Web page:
Catholic again, after living in Camden


CAMDEN — For 10 years, Chris Haw has been a resident of Camden Houses, a community he founded in the Waterfront South area of the city near to Sacred Heart Church and School.

The husband, father, carpenter, potter, teacher and author is dedicated to helping Camden, having experienced its highs — seeing people come together to revitalize the city and help its residents — and lows. Like hearing gunshots just outside his door.

As he sees it, Camden is a city on the “intersection of entropy and rebirth.”

Haw’s new book, “From Willow Creek to Sacred Heart: Rekindling My Love For Catholicism,” chronicles his journey from the suburbs of Chicago as a youth, to his time now in Camden.

His previous book, co-authored with Shane Claiborne, was “Jesus for President,” published in 2008.

Baptized Catholic, Haw left the church in his youth, joining Willow Creek Community Church, an evangelical community, and eventually involved in the New Monasticism movement, a Protestant movement modeled on a monastic way of life.

After studying in Belize, protesting the war in Iraq and spending time in jail, Haw came to Camden and began “worshipping at Sacred Heart Catholic Church — first as a visitor, then as a friend, and finally as a committed Catholic,” he writes.

Along the way, Haw studied theology and sociology at Eastern University, St. David’s, Pa., and earned a master’s degree in theology and religious studies from Villanova.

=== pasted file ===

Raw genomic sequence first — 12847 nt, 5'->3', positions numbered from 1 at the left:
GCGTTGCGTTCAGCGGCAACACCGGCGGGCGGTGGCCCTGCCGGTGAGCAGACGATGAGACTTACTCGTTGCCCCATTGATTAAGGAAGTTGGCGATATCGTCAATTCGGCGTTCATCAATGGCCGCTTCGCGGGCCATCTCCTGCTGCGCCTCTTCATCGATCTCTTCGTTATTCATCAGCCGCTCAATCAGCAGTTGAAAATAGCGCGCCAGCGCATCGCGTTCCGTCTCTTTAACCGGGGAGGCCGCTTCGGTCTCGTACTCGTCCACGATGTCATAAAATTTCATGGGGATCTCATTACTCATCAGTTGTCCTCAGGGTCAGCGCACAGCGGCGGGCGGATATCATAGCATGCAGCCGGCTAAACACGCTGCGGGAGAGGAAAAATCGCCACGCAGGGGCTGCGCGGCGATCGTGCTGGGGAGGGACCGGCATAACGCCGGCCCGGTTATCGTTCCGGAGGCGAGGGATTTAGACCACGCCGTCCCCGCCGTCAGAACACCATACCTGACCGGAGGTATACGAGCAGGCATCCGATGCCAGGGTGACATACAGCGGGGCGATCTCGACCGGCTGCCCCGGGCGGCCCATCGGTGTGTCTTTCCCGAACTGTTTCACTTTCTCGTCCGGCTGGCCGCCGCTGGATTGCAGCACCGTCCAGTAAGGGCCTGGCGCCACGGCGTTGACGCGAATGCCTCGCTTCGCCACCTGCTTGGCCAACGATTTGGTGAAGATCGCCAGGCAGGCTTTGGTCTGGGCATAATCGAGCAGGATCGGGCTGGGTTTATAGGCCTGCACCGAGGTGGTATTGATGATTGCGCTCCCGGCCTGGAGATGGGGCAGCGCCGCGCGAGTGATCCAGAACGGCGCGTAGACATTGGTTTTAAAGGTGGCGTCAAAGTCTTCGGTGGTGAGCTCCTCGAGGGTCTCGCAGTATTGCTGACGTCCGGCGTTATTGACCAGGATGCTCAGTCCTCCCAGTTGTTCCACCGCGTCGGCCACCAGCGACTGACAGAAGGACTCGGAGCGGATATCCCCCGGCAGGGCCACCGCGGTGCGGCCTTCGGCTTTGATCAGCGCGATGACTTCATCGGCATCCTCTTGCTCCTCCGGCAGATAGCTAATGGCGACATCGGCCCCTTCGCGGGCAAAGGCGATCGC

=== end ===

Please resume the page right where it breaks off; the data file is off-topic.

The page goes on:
“I was not argued into Catholicism; I first showed up to it as a Protestant partner and co-laborer in the fields of Camden,” he writes. “Along the way, through experience and study, I came to appreciate and even love it. This book is more of a self-criticism — a criticism of the ways my prejudices against Catholicism had blurred my vision — while showing how I risked a vulnerable openness to something I had previously written off.”

Worshipping at Sacred Heart, he found the “Catholic liturgy, and the Church history compelling.”

In the intentional community Haw currently lives in, he and his family — wife Cassie and son Simon — share groceries, transportation, and other resources with fellow members.

“We see each other as brothers and sisters, supporting each other, with a hopeful attitude” toward Camden, he said.

Since his arrival in Camden, Haw has been a teacher at Sacred Heart elementary school, and now performs contracting work in the area. He also teaches classes at Cabrini College, Radnor, Pa.

When explaining his conversion to Protestantism, and reversion back to Catholicism, Haw writes that he sees “the Catholic Church as a body whose problems are painfully obvious on the surface, but with gold embedded underneath. Conversely, the Protestantism I knew was pristinely appealing on the surface, yet I found that problems emerged once I dug below.”

Published by Ave Maria Press, Haw’s book can be found on his website, It is also available through Amazon and Barnes & Noble.